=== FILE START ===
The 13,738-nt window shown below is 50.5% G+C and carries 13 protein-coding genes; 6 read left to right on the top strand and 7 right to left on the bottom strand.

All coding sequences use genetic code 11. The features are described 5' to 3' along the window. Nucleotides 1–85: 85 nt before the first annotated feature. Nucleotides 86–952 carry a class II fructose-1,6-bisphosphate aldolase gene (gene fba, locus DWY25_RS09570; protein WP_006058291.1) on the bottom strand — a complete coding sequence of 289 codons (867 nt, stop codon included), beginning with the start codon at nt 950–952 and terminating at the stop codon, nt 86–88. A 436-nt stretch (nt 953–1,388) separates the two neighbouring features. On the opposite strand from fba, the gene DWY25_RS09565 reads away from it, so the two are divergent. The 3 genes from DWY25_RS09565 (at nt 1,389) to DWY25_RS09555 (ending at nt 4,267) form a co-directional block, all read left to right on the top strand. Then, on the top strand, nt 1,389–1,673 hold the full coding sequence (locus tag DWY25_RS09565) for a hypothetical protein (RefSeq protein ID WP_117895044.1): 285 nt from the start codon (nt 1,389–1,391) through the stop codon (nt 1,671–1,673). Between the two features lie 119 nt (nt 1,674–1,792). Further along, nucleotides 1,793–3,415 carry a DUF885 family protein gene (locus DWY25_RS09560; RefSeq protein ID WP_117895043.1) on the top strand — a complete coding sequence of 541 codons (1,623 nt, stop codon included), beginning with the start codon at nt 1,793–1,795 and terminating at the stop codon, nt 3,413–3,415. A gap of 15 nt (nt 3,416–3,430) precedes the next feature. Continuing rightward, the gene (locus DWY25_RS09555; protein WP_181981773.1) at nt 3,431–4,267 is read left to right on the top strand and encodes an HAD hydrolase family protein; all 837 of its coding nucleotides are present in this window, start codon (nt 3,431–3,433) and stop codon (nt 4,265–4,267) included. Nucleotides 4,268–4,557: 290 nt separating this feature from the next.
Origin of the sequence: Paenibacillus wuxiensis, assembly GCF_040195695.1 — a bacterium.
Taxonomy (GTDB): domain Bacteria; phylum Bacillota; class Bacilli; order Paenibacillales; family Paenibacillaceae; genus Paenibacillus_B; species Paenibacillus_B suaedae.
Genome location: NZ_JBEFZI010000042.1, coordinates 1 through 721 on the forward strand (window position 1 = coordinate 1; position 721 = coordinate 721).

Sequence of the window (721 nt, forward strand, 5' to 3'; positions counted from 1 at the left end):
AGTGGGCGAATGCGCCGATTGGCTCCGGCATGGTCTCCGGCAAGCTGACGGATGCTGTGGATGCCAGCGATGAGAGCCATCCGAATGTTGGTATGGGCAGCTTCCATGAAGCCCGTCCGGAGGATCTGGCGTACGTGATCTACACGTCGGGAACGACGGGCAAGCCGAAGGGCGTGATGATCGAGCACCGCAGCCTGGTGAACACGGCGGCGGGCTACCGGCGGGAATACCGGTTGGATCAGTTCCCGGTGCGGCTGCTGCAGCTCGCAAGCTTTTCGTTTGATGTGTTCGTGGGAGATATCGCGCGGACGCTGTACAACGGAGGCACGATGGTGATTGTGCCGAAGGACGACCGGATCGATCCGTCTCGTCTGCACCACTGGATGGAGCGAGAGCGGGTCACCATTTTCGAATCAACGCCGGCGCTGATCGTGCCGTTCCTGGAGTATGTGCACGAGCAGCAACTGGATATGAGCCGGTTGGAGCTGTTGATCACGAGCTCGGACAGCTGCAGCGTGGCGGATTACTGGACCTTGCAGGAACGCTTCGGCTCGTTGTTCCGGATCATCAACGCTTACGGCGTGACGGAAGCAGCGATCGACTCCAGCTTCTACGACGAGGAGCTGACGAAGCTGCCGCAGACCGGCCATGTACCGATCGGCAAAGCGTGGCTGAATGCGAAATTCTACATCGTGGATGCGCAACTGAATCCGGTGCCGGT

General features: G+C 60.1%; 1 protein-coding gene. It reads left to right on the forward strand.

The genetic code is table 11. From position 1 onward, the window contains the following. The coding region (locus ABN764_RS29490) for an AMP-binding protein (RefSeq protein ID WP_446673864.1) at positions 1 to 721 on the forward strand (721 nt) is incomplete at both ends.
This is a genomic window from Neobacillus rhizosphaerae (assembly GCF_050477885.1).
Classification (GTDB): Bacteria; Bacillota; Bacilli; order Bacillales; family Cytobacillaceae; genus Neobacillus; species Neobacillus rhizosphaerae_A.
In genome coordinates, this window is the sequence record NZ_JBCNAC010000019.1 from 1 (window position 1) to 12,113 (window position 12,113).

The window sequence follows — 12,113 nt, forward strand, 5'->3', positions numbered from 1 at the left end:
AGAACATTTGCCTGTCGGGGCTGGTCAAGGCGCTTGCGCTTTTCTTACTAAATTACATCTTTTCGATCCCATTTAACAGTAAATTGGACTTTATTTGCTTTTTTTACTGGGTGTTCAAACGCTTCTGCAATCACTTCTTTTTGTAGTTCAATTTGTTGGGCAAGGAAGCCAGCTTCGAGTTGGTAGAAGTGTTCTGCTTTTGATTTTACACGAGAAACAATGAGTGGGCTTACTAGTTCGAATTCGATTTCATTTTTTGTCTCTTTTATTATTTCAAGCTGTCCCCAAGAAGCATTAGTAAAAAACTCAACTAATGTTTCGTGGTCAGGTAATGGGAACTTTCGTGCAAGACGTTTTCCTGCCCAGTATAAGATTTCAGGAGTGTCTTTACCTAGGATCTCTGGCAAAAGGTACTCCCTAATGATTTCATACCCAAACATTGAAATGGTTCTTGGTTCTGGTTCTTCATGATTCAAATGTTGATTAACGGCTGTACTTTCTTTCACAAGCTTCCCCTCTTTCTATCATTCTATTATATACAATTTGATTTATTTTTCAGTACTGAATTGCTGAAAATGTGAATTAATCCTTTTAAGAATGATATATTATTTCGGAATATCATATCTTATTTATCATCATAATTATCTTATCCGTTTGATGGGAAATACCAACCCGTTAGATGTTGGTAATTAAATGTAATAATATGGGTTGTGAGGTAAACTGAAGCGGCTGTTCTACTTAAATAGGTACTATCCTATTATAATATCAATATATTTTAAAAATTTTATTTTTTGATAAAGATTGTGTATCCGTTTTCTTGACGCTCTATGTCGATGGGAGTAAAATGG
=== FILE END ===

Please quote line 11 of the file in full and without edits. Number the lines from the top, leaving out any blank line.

Classification (GTDB): Bacteria; Bacillota; Bacilli; order Bacillales; family Cytobacillaceae; genus Neobacillus; species Neobacillus rhizosphaerae_A.